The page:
Chemicals, including hazardous chemicals, are used in a wide variety of operations and activities at Carnegie Mellon. Health and physical hazards pose potential risks in many of the chemicals used daily. The Chemical Safety program helps to address proper use, handling, and storage of these materials. These activities are essential to a safe working environment.
About Chemical Safety
Chemical Hygiene Plan
OSHA’s Occupational Exposure to Hazardous Chemicals in Laboratories standard (29 CFR 1910.1450), referred to as the Laboratory standard, specifies the mandatory requirements of a Chemical Hygiene Plan (CHP) to protect laboratory workers from harm due to hazardous chemicals. The CHP is a written program stating the policies, procedures and responsibilities that protect workers from the health hazards associated with the hazardous chemicals used in that particular workplace. Required elements of the CHP include:
- Standard Operating Procedures relevant to safety & health when working with hazardous chemicals
- Controls for the protection of workers such as Engineering, Administrative and Personal Protective Equipment.
- Ensure Controls are properly working and fitted to the worker’s needs
- Provide information about the Lab Standard & CHP such as; Permissible Exposure Limits, Signs & Symptoms of Exposure, Safety Data Sheets, Training and Refresher Training
- Requirements for prior approvals of certain chemicals, or experiments
- Designation of a Chemical Hygiene Committee or Lab Safety Committee (LSC) and Chemical Hygiene Officer (CHO)
- Note: the CHO is a specialist focused on the Laboratory Standard and acts as the workers ‘Safety Liaison’
- Provisions for working with Particularly Hazardous Substances (PHS) such as Identification, Evaluation and Control of risks for using PHS
- Annual review of the CHP
- Exposure Monitoring and Medical Consultation for workers exposed to hazardous chemicals
Laboratory: OSHA Lab Standard
The use of hazardous materials in laboratory areas is addressed by the OSHA Laboratory Standard "Occupational Exposure to Hazardous Chemicals in Laboratories." This standard mandates the preparation of a Chemical Hygiene Plan consisting of specific policies and procedures addressing the requirements of the regulation.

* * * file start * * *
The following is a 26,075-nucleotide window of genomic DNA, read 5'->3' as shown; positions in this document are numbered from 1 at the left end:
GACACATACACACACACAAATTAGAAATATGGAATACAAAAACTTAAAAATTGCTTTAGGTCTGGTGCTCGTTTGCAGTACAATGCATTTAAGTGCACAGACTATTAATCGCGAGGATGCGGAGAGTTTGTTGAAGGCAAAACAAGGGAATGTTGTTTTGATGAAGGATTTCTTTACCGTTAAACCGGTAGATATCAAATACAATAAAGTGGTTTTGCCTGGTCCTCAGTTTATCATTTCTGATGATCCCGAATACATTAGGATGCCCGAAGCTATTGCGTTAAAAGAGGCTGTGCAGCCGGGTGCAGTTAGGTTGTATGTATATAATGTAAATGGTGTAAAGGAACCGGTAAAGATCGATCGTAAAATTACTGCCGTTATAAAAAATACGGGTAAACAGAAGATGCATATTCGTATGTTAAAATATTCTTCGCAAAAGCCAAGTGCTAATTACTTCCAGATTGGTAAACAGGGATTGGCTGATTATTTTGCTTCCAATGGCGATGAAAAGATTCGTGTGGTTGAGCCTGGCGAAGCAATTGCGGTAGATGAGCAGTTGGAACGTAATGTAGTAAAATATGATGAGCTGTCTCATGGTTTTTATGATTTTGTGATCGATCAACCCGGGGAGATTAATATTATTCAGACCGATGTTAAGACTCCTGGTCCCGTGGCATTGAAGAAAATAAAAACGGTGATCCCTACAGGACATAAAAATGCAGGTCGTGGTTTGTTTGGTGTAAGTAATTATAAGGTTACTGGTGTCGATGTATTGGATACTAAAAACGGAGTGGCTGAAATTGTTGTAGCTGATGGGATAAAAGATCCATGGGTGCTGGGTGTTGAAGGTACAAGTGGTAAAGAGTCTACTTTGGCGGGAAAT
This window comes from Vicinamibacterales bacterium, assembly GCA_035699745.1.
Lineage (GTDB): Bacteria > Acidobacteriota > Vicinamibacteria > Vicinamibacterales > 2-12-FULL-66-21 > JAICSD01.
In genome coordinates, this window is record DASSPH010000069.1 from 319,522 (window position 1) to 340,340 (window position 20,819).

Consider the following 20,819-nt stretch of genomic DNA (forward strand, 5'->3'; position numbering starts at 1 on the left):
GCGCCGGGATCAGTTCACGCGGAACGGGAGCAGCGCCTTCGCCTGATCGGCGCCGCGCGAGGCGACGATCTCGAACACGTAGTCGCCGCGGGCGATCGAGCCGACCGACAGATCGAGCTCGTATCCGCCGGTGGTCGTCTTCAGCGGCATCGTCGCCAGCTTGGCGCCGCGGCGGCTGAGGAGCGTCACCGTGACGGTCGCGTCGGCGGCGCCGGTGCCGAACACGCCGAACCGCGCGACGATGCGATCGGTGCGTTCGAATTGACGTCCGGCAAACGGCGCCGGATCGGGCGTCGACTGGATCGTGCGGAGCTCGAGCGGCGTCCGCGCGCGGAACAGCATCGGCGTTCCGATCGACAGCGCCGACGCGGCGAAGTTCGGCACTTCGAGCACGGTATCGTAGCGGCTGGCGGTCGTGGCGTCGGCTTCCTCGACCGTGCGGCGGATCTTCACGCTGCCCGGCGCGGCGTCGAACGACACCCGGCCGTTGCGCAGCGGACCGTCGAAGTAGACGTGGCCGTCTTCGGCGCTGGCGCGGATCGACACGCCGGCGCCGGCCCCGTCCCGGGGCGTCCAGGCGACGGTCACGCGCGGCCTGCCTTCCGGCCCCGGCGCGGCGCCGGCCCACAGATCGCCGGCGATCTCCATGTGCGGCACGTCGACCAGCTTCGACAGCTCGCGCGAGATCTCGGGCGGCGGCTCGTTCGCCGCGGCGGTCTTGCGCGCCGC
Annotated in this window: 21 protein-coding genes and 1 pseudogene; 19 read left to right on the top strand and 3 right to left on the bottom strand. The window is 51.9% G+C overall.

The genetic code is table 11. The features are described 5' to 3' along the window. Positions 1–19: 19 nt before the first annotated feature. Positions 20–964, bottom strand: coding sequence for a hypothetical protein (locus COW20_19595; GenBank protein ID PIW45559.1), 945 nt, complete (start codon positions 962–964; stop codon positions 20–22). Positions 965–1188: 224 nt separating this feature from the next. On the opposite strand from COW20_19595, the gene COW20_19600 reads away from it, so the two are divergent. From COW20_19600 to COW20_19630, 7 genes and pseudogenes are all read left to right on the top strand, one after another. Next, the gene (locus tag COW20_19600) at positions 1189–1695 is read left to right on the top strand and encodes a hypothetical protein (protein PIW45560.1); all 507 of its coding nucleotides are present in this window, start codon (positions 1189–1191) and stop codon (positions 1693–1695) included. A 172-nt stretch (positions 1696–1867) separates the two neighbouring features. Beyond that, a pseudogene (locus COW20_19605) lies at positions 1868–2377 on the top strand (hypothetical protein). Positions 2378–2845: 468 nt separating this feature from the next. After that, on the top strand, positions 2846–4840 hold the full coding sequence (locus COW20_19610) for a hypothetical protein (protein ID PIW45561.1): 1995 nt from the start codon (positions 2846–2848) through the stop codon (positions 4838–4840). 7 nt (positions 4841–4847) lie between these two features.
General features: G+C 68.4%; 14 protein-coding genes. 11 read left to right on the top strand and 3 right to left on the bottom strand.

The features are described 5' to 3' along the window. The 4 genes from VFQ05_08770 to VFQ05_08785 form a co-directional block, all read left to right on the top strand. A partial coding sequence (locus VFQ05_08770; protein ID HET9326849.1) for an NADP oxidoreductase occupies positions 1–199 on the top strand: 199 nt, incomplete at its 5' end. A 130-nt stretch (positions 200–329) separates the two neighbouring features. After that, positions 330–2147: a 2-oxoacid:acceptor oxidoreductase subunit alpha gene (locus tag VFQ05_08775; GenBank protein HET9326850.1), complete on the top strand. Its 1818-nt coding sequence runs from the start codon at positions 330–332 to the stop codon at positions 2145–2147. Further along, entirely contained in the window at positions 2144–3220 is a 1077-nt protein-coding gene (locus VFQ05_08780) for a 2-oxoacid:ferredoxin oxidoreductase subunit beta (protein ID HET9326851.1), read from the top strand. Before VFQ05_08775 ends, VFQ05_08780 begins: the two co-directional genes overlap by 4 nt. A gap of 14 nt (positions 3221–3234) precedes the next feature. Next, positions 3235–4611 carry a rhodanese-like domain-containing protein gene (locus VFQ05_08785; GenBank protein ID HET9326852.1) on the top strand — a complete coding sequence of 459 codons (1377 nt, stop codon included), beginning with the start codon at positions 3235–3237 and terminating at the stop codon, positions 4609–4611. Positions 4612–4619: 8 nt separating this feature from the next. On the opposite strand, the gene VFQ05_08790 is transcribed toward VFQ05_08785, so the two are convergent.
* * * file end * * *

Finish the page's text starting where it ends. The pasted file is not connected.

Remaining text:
Non Laboratory Areas: Hazard Communication Standard
Employees who use hazardous materials in non-laboratory settings at the university are covered by the Occupational Safety and Health Administration (OSHA) Hazard Communication Standard. In addition you may wish to review Carnegie Mellon's Hazard Communication written procedures.
Hydrofluoric (HF) Safety Program
Environmental, Health and Safety is rolling out a new safety program for the labs who use or store Hydrofluoric acid (HF). All the users and lab members, where HF is present, should be aware of the hazards, safety precautions, emergency/spill response and complete the HF safety training. EHS also provide the HF First-aid/Spill kit (including calcium gluconate) to the laboratory.
Hydrofluoric acid (HF) is especially hazardous due to its high level of toxicity. In addition to causing severe chemical burns to tissue, it’s especially serious in that it can cause toxic systemic effects. Fluorides are easily absorbed through the skin, cause death of soft tissue and erode bone as well can cause cardiac arrhythmias or cardiac arrest. Acute effects of hydrofluoric acid exposure include extreme respiratory irritation, immediate and severe eye damage and pulmonary edema. Skin, eye, or lung exposure to concentrated (>50%) hydrofluoric acid solutions will cause immediate, severe, penetrating burns. Exposure to less concentrated solutions may have equally serious effects, but the appearance of symptoms can be delayed for up to 24 hours. This delayed toxic effect makes it particularly dangerous.